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Adapting to the Pandemic, Adapting to Local Culture

Adapting to the Pandemic, Adapting to Local Culture

Brinna Ellen Louisa Barlow’s Story
Faculty of Science

Brinna is a third year PhD candidate from Britain, studying climate change and the impacts of land usage on food webs. Outside research, she is a travel enthusiast who has visited all seven continents and enjoys learning about different cultures.

Her decision to come to Hong Kong all started with a moment of serendipity. In the staff photo of her potential supervisor Dr. Louise Amy Ashton posted on the university website, she was posing with a large moth. The photo was weirdly similar to Brinna’s Facebook profile picture at that time - also with bleached blonde hair and holding a large moth.

The COVID-19 pandemic has impacted her research heavily, forcing her to scrap her fieldwork plans in Borneo. Outside of the PhD realm, however, she thinks being in Hong Kong is her own learning experience: She does her groceries at the wet market using the Cantonese phrases she learnt. She was particularly intrigued by the juxtaposition of skyscrapers and wet markets in the city - a sight she has not seen elsewhere in the world.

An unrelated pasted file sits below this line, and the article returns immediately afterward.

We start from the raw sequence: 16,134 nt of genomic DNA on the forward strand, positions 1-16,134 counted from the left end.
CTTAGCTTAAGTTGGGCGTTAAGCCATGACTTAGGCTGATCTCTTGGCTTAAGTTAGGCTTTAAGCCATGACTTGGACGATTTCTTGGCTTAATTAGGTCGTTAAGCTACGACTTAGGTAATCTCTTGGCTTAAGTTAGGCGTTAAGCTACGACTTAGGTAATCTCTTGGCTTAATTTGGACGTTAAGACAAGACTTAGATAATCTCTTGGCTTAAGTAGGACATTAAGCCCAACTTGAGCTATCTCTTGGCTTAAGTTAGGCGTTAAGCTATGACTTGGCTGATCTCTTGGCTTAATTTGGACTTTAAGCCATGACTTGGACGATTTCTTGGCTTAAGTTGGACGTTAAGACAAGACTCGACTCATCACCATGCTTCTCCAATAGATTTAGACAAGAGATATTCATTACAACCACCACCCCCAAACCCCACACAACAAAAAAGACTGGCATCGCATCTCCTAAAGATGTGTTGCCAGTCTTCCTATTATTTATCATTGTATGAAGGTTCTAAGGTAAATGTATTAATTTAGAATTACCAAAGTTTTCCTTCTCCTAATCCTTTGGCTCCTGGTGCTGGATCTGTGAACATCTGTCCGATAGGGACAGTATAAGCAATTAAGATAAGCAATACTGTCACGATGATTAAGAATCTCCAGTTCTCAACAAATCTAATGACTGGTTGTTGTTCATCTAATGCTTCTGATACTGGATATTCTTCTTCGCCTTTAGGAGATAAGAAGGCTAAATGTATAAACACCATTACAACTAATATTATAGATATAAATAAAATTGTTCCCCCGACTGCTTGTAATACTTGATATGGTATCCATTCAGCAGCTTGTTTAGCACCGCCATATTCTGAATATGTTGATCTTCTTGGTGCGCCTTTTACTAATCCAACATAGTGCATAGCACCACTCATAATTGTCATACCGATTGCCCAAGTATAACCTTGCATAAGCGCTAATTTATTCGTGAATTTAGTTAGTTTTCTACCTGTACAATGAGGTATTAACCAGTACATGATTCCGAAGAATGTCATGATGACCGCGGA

Photo of Brinna with her friends
“It’s best to adapt and take situations as they come.”

With travel plans halted, she turned to a deeper way of exploring cultures - just recently, she joined a few colleagues to celebrate the Laba festival, learning from them about the local traditions of Northern China. Having been exposed to various cultures, she says that we are more alike than we are different. “Travelling around prepares you for living in another country, as a result I didn’t experience much of a culture shock moving to Hong Kong.”

In terms of advice for fellow students, Brinna suggests that adaptability is a skill that we all should develop: “It is a strength in academia, in studies, in jobs; definitely in relationships - It’s best to adapt and take situations as they come.”

Written by:
Truston Yu
Year 4, Faculty of Social Science
September 2020

Adapting to the Pandemic, Adapting to Local Culture